The UN Security Council has scheduled an emergency closed-door meeting on the coup in Sudan for Tuesday.
Diplomats said Monday night that the consultations were requested by the United States, the United Kingdom, France, Ireland, Norway and Estonia.
The meeting has been scheduled for 4 p.m. EDT (22:00 CET), diplomats said ahead of an official announcement.
Sudan’s military seized power on Monday, arresting Prime Minister Abdalla Hamdok and other transitional government officials, sparking protests from thousands of protesters across the country demanding a return to civilian rule.
At least three protesters died after security forces opened fire, according to the Sudan Medical Committee, and another 80 were injured.
The takeover threatened the country’s shaky advance toward democracy and comes more than two years after protesters forced the ouster of autocrat Omar al-Bashir and just weeks before the military was supposed to hand over leadership of the council. that governs the country over civilians.
Washington suspends 700 million dollars (603 million euros) in emergency assistance to Sudan after the coup.
State Department spokesman Ned Price said the full amount of the aid package had been put on “pause” pending a review of events in Khartoum. The money, which was direct financial support, was intended to help the country transition to a fully civilian government. Price said additional assistance from the United States could also be affected.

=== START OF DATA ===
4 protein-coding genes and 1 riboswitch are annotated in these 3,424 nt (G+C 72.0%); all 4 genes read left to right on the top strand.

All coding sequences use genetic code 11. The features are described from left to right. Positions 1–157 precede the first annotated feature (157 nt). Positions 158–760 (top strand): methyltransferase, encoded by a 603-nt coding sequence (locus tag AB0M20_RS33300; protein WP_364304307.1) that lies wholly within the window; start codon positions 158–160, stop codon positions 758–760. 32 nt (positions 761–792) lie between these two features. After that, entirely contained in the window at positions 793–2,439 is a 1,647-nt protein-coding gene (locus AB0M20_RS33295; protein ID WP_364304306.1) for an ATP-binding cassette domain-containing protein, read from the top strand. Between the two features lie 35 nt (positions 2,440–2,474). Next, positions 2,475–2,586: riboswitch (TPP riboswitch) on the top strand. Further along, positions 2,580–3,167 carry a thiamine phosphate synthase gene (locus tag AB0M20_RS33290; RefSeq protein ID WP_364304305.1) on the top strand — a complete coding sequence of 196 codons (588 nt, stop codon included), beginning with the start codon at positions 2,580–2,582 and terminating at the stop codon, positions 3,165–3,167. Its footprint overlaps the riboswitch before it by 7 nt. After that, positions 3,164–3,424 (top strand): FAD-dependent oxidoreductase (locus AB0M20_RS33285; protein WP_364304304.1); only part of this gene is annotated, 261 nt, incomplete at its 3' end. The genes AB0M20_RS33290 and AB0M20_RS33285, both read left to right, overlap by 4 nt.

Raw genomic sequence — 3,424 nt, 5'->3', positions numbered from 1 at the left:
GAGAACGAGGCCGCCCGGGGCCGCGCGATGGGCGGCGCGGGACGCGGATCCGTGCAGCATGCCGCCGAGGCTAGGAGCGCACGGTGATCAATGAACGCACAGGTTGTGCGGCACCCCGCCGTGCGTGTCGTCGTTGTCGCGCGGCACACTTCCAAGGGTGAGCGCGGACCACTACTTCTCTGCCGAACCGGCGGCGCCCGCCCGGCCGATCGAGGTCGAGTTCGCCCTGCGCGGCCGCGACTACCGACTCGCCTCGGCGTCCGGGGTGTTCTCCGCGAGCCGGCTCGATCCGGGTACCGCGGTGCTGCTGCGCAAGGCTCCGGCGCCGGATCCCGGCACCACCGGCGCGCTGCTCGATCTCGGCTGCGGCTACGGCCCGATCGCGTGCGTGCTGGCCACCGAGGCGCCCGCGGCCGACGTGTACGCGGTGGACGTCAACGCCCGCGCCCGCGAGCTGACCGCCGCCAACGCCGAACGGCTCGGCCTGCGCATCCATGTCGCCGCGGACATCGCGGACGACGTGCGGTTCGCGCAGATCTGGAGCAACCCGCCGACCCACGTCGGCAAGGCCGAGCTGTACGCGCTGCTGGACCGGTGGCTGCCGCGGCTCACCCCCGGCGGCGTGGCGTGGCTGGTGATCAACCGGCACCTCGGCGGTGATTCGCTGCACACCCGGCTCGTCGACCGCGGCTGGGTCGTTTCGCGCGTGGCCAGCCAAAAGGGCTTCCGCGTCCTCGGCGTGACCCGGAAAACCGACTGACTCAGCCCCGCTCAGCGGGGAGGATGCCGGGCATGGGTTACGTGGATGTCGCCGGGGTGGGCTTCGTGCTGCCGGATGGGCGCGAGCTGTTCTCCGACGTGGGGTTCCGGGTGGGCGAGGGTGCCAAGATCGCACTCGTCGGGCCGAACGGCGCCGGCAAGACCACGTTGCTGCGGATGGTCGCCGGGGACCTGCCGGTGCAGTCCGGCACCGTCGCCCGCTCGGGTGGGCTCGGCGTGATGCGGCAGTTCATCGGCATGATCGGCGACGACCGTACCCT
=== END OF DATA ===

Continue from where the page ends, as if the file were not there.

The government condemned the military takeover and dissolution of a civilian-led transitional authority and demanded the release of all officials detained in the overnight coup, which led to the arrest of Prime Minister Abdalla Hamdok. Price said the administration was watching events “very closely” and “will not hesitate” to hold those responsible for the coup accountable.
The European Union and several member states have also asked the “illegally detained” with the bloc’s top diplomat, Josep Borrell, saying in a statement that “the actions of the military represent a betrayal of the revolution, the transition and the legitimate requests of the Sudanese people for peace, justice and economic development.”
The head of the armed forces, General Abdel-Fattah Burhan, announced on national television that he was dissolving the government and the Sovereign Council, a joint military-civil body created shortly after al-Bashir’s ouster to govern the country.
Burhan said disputes between political factions led to military intervention. Tensions have risen for weeks over the course and pace of the transition to democracy in Sudan, an African nation linked by language and culture to the Arab world.
The general declared a state of emergency and said the military will appoint a technocratic government to lead the country to elections, scheduled for July 2023. But he made it clear that the military will remain in command.
“The Armed Forces will continue to complete the democratic transition until the transfer of the country’s leadership to an elected civilian government,” he said. He added that the constitution will be rewritten and a legislative body will be formed with the participation of “young men and women who made this revolution.”
The Information Ministry, still loyal to the dissolved government, called his speech “an announcement of a seizure of power through a military coup.”
George is Digismak’s reported cum editor with 13 years of experience in Journalism